Dir command: force output to one filename per line, full path included, but nothing else

command line

This will probably seem to be a simple question for advanced users, but I have tried with no success.

I want to get a file list in the terminal using the dir command, having the following format: only one file per line, full path included, but no other info, for example:


Now I have observed that I'll get this output automatcally without using switches on external drive folders and directing the output into a file. But on the harddrive it will default to the "names-only in columns" style.

How can I force dir to instead use the output format that I want?

Best Answer

This will do exactly what dir does, but it will print full paths instead of relative paths, including directories, files, symlinks and excluding hidden entries:

find . -maxdepth 1 ! -name '.*' -exec realpath -s {} +
  • find . -maxdepth 1 ! -name '.*' -exec [...] {} +: will list every directory / file / symlink in the current working directory, excluding hidden entries, recursively, limiting the recursion's depth to 1 level (i.e. to the current working directory), passing each entry in the output as an argument to [...];
  • realpath -s: will print the full path of an entry, without resolving symlinks' paths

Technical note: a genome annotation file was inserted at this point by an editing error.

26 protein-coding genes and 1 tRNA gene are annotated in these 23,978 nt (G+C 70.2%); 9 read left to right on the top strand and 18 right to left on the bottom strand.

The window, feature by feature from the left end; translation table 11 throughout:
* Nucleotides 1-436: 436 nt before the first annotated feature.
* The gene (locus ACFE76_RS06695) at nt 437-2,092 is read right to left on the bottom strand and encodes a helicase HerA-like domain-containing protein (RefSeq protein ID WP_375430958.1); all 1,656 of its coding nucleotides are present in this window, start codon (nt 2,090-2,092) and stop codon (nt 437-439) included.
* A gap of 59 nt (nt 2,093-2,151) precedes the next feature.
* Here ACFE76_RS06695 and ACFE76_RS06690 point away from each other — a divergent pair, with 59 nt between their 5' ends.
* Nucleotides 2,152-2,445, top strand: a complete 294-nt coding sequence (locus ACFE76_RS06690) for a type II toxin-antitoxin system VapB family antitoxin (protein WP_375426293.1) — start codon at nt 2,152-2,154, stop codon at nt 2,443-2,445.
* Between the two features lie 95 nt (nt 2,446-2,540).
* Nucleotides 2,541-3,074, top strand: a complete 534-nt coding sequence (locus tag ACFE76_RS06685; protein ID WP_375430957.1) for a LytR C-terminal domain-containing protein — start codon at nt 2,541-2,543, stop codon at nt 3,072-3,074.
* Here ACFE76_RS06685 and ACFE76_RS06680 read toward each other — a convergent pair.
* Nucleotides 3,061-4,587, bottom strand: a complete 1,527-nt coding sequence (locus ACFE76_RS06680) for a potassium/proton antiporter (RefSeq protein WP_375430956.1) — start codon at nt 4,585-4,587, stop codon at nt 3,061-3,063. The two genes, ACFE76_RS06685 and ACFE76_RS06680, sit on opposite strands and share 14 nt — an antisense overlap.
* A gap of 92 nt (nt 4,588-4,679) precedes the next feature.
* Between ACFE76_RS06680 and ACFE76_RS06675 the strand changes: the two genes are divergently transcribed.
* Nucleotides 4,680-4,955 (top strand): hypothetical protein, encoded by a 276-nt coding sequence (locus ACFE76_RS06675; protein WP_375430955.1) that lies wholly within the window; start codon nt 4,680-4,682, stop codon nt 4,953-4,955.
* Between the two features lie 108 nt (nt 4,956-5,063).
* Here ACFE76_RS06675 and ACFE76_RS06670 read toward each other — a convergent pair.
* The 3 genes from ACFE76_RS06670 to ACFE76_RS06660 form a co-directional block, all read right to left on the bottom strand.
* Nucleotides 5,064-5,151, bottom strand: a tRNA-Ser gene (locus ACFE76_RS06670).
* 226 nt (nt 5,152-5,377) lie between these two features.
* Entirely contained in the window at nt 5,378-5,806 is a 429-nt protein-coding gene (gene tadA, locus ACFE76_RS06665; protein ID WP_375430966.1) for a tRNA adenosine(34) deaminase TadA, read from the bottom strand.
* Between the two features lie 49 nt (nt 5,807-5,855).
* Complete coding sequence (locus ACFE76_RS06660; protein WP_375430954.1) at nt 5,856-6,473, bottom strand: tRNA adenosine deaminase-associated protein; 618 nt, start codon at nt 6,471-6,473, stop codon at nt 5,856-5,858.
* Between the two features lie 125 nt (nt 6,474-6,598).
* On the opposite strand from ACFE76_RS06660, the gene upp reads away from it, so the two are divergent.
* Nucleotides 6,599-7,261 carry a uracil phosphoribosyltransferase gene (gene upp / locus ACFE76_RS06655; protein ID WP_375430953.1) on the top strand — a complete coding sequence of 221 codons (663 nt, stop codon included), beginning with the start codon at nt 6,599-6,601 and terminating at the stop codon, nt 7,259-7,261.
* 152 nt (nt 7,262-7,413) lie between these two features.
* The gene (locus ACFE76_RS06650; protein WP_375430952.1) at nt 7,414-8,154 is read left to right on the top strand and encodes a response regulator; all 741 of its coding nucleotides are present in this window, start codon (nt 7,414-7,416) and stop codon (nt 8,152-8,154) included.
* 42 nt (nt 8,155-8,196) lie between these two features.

Since this will print entries based on find's output, I'd print the output of realpath NUL-separating each entry, and I'd sort the output using LC_COLLATE=C sort -z, passing sort's output to xargs -0 printf "%s\n" (to deal with the edge case of filenames containing newlines), and since by now the command has become pretty verbose, I'd also put it in an alias for convenience:

alias my_dir="find . -maxdepth 1 ! -name '.*' -exec realpath -zs {} + | LC_COLLATE=C sort -z | xargs -0 printf '%s\n'"
% tree -a
├── dir
│   ├── file1
│   ├── file2
│   └── file3
├── file
├── file_with_\012newline
├── .hidden_file
└── symlink -> /bin

3 directories, 6 files
% alias my_dir="find . -maxdepth 1 ! -name '.*' -exec realpath -zs {} + | LC_COLLATE=C sort -z | xargs -0 printf '%s\n'"
% my_dir
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